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"So, how do I get started talking to someone about Jesus Christ?"

Springboards to spiritual conversation

"'Do you understand what you are reading?' Philip asked." -- Acts 8:30

Lyle Pointer published a series of "spiritual conversation starters" in a little brochure. His suggested opening lines for what have been called soul-winning or witnessing conversations included:

Dr. Pointer gives some words of advice to those wanting to use his springboards to spiritual conversations:

Additional witnessing / soul-winning resources

"The Sinner's Prayer" -- Some questions

Have people been genuinely saved through an encounter in which they pray a four-sentence prayer that someone has prompted them with phrase by phrase? Yes, they have. Much good has come from outreach efforts in which that simple prayer is an element.

That being said, there are questions swirling around in my mind regarding the use of "The Sinner's Prayer":

  1. Can it come across as a magical formula for being reconciled to God? Simply reciting a prayer composed by someone else does not save anyone. Isn't it belief, repentance and acceptance of God's grace that saves people? Still, the implication sometimes given to people is that all they need to do to be saved is recite the brief prayer. We never give the impression that the recitation of a pre-formulated prayer has saving power in itself. That scenario of "formula salvation" actually is reminiscent of Roman Catholic missionaries in the 1200s who went from Europe to Asia and baptized huge numbers of people simply because those people learned to recite in Latin the Apostles' Creed and the Lord's Prayer. We have to be careful not to promote that kind of "formula salvation." Sadly, in both the 1200s in Asia and sometimes in today's use of The Sinner's Prayer, the invitation seems to be: "Repeat these words after me and you will be saved."
  2. Is there a possibility that coaching someone to say a few words composed by someone else may de-sensitize that person to the dreadfulness of sin, to the depth of depravity and to the price Jesus paid to redeem us? The prayer is brief. An emphasis on "just say these few words and you will be saved" may sometimes smack of what Dietrich Bonhoeffer called "cheap grace." Don't people need to "count the cost" of what it will mean to become a Jesus follower? The way The Sinner's Prayer is somtimes used may open the door to trivializing the awfulness of sin, cheapening the process of repentance, overlooking the enormous paradigm shift one undergoes in conversion, and giving no attention to the marvelous witness of the Spirit within one's self. A de-sensitization to all of that could easily lead to shallow conversions which end with people who said the prayer never progressing toward a deep relationship with the Lord.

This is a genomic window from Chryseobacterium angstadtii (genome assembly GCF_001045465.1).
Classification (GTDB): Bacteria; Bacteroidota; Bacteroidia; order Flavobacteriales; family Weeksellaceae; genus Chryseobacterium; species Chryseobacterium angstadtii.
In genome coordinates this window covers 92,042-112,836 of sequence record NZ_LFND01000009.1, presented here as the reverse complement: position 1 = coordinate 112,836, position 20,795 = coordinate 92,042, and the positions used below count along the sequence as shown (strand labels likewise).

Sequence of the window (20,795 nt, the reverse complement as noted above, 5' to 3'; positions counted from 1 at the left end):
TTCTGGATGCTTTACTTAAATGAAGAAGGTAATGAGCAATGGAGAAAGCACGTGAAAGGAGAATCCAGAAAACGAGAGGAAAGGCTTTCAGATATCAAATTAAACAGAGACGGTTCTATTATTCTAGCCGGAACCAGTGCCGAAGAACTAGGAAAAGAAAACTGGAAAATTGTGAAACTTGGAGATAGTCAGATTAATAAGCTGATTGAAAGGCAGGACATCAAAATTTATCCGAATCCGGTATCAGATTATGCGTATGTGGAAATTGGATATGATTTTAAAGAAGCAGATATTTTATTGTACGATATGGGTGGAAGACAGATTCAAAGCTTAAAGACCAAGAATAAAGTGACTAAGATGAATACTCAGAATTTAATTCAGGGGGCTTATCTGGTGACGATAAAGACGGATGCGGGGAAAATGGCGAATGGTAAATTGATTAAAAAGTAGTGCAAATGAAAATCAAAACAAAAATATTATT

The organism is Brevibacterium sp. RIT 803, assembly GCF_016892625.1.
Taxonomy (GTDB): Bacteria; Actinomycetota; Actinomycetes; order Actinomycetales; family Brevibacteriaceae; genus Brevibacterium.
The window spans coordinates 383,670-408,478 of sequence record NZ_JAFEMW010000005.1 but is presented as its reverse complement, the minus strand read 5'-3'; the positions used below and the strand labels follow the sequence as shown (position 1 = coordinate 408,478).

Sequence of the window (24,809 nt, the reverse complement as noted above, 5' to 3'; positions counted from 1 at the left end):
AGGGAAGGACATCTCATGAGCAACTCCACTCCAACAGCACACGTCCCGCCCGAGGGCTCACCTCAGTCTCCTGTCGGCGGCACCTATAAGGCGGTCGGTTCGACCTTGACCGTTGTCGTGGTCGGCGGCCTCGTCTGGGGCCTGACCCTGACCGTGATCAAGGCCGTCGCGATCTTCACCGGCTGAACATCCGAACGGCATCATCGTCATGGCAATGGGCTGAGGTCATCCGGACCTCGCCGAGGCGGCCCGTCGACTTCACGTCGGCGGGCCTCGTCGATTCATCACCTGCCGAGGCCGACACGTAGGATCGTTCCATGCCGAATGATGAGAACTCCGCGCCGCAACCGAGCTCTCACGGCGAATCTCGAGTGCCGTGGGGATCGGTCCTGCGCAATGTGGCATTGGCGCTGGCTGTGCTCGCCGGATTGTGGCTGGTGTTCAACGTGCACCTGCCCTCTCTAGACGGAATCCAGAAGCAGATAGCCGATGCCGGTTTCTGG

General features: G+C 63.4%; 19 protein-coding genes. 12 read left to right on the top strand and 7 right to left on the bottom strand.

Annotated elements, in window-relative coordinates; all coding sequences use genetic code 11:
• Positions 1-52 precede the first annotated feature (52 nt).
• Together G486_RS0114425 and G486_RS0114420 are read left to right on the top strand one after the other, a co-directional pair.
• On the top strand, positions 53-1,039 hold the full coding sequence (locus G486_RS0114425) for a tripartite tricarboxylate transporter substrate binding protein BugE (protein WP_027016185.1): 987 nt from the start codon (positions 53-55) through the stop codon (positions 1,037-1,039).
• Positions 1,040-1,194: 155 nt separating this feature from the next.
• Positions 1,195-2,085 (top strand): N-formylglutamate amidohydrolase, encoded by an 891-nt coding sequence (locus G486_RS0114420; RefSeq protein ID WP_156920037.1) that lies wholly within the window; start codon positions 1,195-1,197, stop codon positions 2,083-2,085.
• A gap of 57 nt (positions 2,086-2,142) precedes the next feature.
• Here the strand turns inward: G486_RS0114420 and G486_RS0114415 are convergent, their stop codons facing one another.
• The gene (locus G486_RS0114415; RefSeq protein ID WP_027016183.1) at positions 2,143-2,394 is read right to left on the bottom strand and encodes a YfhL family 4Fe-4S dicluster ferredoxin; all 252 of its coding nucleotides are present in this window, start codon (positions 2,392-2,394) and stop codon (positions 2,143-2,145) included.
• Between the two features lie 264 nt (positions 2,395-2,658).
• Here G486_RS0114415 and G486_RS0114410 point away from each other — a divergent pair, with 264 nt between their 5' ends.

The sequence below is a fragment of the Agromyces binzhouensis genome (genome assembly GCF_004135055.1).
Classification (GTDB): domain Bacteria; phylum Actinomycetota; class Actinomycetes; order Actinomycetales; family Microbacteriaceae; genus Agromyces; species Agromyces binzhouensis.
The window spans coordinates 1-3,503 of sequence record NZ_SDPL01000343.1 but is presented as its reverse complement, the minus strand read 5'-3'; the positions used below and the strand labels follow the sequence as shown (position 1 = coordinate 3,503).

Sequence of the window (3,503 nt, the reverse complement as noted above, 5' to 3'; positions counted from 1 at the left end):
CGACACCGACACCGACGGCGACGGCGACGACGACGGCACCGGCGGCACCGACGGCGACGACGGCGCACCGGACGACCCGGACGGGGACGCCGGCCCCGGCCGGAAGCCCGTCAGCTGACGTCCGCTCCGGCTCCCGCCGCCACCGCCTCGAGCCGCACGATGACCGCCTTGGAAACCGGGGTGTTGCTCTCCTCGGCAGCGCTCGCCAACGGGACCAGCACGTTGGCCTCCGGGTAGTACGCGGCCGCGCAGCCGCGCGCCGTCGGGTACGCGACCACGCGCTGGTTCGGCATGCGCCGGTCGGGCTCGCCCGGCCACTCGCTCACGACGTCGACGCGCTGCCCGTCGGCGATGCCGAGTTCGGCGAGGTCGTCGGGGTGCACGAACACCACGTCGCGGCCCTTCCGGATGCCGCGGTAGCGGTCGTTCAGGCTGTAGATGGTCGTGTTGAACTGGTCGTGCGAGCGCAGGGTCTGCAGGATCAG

3. Does how The Sinner's Prayer is often presented give the impression that we're here to punch people's tickets to heaven? What may come across is that we are only interested in "getting people saved" rather than the more long-term objective of "making Christlike disciples"as the Church of the Nazarene mission statement puts it. A very narrow focus on just the moment of conversion can lead to what has been called the "baptistification" of Nazarene theology.

    To move toward making Christlike disciples, Nazarene JESUS film teams in some areas of the world will show that film three or four times before asking people to respond. Having multiple showings of the film before asking people to respond gives them time to think, reflect and even talk over the changes in worldview, lifestyle and lordship which Christian conversion would mean for them.
  4. Can the use of The Sinner's Prayer give people a false assurance of salvation? Who are we to tell people they are saved because we heard them recite a prayer line by line as we gave it to them? Isn't it possible that people have been declared saved before they have really "prayed through" (as we used to say). Only the Holy Spirit can give true assurance of salvation. People need to look to Him for that assurance.
  5. Can the way The Sinner's Prayer is used come off as a salesman's "close the deal" pitch? With a commendable goal of getting people to enter the Kingdom, have we adopted a crassly commercial way of "closing the deal" or "cementing the decision"? There is a danger that The Sinner's Prayer will become the conclusion to a well-rehearsed human sales pitch. Shouldn't our approach be that of boldly giving witness to the works of God and inviting people to respond to the leading of the Holy Spirit as He draws people to Himself?

Asking these questions does not mean we should shy away from pointing people toward Jesus. It does not mean we should not show them the way of salvation.

It might mean, however, that we should be careful to use The Sinner's Prayer in ways that ensure it is a prayer coming from deep in the heart of the person saying the words.

One version of the sinner's prayer

Dear Lord Jesus, I know that I am a sinner, and I ask for Your forgiveness. I believe You died for my sins and rose from the dead. I turn from my sins and invite You to come into my heart and life. I want to trust and follow You as my Lord and Savior.

How should leaders respond when moral issues are at stake?

What should leaders do when key people in a congregation have unresolved morality issues? [ read more ]

     -- Howard Culbertson

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Howard Culbertson, 5901 NW 81st, Oklahoma City, OK 73132  |  Phone: 405-740-4149

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